$2.32 per person per month

That is the great “risk corridor” and “death spiral” potential of one major Exchange carrier.  Highmark is an insurer for Pennsylvania, Delaware and West Virginia.  They did well on the Exchanges this year by picking up over 100,000 new members in Pennsylvania.  However their actuaries were off by a little bit.

Insurance News Net:

Highmark Inc. gained 104,000 members through the Affordable Care Act’s online exchange — far more than any other insurer inWestern Pennsylvania.

But that boost in business has a cost.

The state’s largest health insurer expects to lose $2.9 million on its exchange business in Pennsylvania from July 1, 2014, to June 30, 2015, according to a filing with the state Department of Insurance.

The actuaries, flying blind, were able to get within a large cup of coffee.  The article states that the major source of error was an underestimation of how much “catch-up” care that previously uninsured individuals were consuming in the first three months of the open enrollment and active policy period.  I think that this error will narrow as the last minute surge of healthier and younger people who either signed up last week or are in the process of signing up now through the blue box enrollment period enter the acturial calculations.  But even if the revised projection is perfect, and the age/health composition of the Highmark risk pool does not get younger/healthier, their base rates have to increase by the cost of a good cup of coffee.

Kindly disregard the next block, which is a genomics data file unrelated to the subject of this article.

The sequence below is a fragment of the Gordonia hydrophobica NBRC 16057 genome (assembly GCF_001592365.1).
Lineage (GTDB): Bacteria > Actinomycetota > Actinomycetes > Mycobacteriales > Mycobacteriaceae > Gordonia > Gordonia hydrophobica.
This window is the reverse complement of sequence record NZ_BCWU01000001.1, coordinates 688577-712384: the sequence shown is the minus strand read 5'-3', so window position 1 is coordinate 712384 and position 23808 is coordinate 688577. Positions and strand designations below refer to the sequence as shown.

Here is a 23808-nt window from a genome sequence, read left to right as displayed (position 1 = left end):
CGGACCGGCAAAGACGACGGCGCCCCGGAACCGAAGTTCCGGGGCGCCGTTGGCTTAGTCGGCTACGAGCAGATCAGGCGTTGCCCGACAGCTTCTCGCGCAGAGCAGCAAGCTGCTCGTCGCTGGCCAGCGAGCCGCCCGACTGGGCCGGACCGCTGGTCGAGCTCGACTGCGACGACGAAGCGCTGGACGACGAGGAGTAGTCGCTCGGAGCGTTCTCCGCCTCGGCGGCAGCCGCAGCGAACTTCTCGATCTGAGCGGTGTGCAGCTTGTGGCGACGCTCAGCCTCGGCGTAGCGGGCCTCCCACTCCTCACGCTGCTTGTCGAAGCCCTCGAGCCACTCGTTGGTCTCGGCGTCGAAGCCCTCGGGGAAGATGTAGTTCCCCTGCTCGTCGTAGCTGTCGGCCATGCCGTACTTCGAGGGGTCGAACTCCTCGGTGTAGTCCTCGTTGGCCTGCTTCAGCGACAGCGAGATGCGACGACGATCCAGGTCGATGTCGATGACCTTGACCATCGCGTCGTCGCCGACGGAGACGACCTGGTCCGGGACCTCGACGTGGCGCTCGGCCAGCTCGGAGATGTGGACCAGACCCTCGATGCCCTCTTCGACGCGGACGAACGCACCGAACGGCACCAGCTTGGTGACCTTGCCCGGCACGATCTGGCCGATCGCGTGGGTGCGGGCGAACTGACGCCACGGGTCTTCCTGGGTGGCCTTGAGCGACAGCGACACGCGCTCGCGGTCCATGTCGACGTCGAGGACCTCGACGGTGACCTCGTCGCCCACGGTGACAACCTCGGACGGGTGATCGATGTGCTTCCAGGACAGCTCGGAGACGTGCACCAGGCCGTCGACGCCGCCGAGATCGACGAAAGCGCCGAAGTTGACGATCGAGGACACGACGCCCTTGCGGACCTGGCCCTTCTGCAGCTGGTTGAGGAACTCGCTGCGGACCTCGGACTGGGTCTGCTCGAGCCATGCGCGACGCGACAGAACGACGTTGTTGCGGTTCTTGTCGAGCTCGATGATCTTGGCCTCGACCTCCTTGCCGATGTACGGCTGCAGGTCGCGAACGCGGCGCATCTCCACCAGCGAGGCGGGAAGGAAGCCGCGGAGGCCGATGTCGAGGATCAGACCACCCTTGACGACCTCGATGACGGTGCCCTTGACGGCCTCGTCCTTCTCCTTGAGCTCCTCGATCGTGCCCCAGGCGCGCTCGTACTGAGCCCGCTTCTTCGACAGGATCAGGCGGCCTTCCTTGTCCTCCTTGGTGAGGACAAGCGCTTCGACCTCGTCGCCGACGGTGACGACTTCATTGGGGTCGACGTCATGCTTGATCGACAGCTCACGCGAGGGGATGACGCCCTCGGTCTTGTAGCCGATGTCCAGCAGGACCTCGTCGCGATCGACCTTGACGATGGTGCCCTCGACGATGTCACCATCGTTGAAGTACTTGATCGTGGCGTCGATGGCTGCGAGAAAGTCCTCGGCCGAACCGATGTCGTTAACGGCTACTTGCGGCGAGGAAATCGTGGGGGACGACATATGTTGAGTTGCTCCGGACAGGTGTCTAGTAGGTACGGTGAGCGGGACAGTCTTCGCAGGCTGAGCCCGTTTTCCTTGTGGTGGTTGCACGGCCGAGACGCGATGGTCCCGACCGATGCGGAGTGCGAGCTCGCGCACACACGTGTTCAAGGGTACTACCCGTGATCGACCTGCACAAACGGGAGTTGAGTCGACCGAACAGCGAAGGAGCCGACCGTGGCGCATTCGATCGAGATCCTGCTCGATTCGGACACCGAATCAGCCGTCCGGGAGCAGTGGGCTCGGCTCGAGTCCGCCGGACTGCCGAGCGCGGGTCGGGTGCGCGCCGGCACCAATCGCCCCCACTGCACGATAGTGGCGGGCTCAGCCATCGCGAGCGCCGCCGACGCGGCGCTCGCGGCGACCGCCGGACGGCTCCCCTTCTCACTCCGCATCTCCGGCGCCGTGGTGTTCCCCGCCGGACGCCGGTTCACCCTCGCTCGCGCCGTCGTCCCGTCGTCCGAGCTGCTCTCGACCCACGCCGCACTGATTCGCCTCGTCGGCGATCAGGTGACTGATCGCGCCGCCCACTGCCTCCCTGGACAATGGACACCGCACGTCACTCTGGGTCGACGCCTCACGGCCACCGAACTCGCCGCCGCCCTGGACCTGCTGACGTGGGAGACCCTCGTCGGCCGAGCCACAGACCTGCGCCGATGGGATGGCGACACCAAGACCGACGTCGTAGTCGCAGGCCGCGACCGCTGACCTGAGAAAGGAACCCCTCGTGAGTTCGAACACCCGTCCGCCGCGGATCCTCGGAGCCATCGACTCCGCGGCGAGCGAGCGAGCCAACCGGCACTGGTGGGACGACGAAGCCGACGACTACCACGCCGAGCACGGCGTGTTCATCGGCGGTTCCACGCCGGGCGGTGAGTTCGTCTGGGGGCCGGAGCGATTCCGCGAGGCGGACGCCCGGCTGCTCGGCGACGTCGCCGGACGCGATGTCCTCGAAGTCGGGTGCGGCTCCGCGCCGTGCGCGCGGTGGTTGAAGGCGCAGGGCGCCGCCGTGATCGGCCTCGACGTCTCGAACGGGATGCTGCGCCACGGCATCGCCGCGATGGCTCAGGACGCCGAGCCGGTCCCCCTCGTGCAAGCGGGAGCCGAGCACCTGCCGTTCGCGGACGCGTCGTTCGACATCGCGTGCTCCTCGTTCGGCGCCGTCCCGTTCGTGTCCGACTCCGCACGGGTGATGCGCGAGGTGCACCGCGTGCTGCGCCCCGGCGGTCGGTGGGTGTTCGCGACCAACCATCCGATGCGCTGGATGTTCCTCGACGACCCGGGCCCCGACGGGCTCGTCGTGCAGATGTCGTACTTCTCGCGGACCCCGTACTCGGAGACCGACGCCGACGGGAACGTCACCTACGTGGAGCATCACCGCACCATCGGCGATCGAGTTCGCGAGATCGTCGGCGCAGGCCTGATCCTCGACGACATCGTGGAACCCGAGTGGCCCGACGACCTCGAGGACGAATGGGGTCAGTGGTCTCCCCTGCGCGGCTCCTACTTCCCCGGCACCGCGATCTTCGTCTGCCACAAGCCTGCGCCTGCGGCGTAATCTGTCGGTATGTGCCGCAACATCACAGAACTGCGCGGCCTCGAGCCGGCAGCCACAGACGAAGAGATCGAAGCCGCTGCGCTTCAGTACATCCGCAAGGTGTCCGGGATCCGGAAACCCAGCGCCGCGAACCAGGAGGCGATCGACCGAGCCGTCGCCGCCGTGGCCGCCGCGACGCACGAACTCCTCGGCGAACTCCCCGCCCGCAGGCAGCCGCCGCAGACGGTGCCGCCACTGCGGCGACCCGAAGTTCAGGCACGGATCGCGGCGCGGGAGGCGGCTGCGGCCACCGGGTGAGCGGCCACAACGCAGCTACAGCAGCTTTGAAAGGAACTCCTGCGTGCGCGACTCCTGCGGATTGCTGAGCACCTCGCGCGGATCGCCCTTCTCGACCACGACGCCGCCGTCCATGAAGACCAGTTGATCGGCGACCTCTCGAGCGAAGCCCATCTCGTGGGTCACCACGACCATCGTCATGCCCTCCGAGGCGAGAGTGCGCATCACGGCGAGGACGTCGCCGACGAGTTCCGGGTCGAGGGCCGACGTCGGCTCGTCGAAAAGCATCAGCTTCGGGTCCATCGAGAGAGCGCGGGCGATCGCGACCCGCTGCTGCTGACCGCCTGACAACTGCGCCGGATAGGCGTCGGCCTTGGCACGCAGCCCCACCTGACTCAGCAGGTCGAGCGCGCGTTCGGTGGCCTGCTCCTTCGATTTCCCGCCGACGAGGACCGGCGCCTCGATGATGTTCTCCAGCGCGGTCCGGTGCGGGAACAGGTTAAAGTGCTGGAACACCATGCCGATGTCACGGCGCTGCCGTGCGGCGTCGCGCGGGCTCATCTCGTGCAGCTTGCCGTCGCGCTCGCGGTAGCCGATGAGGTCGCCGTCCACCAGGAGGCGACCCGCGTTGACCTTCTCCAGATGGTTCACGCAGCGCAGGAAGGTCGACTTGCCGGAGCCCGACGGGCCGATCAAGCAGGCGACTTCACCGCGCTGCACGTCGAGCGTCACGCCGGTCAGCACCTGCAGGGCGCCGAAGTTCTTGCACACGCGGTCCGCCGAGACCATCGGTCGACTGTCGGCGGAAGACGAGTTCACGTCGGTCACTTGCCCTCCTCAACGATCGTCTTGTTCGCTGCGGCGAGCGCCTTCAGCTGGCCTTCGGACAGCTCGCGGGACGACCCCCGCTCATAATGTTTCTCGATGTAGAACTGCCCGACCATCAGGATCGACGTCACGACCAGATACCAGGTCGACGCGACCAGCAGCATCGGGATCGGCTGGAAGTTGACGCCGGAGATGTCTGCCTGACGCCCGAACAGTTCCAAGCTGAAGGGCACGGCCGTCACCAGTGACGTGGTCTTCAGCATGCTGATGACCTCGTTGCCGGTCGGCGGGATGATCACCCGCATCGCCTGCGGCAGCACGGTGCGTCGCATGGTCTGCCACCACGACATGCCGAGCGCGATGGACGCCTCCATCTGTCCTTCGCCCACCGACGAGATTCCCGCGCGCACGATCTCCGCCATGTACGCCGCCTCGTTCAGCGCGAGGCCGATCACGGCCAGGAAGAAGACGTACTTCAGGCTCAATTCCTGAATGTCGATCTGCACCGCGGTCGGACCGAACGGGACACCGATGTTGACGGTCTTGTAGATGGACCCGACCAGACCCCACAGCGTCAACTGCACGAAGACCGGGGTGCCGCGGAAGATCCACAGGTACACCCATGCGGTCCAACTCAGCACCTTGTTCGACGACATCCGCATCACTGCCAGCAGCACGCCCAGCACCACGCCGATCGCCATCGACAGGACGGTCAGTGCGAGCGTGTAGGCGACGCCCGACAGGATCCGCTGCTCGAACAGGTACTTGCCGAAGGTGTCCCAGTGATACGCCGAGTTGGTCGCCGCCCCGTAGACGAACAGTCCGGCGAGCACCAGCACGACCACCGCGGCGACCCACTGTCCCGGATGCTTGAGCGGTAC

So how do we get death spiral stories out of that? 

We don’t.






25 replies
  1. 1
    Earl says:

    If the narrative must be fed, a cup of coffee is all it will take…

  2. 2
    Cervantes says:

    their base rates have to increase by the cost of a good cup of coffee

    That’s well put. Do you also have that increase as a percentage? (Thanks.)

  3. 3
    low-tech cyclist says:

    But…but that’s a whole $27.88 per insured household per year! How will they be able to handle this crushing burden?

    Oh wait – that’s the cost of a couple of delivery pizzas. Never mind. :-)

  4. 4
    Baud says:

    The article states that the major source of error was an underestimation of how much “catch-up” care that previously uninsured individuals were consuming in the first three months of the open enrollment and active policy period.

    If only those people had gone to the emergency room before they purchased insurance…

  5. 5
    BC says:

    Wait: people who buy health insurance expect to use that health insurance to get care they couldn’t afford before? Oh, the humanity!

  6. 6
    Chyron HR says:

    Um, hello? Costs won’t go up because they can execute the sick people with their death panels. It’s like you weren’t even paying attention back in 2010.

  7. 7
    Poopyman says:

    Maybe I missed it somewhere, but has this particular case already been characterized as a death spiral? Wouldn’t surprise me, but I haven’t seen it.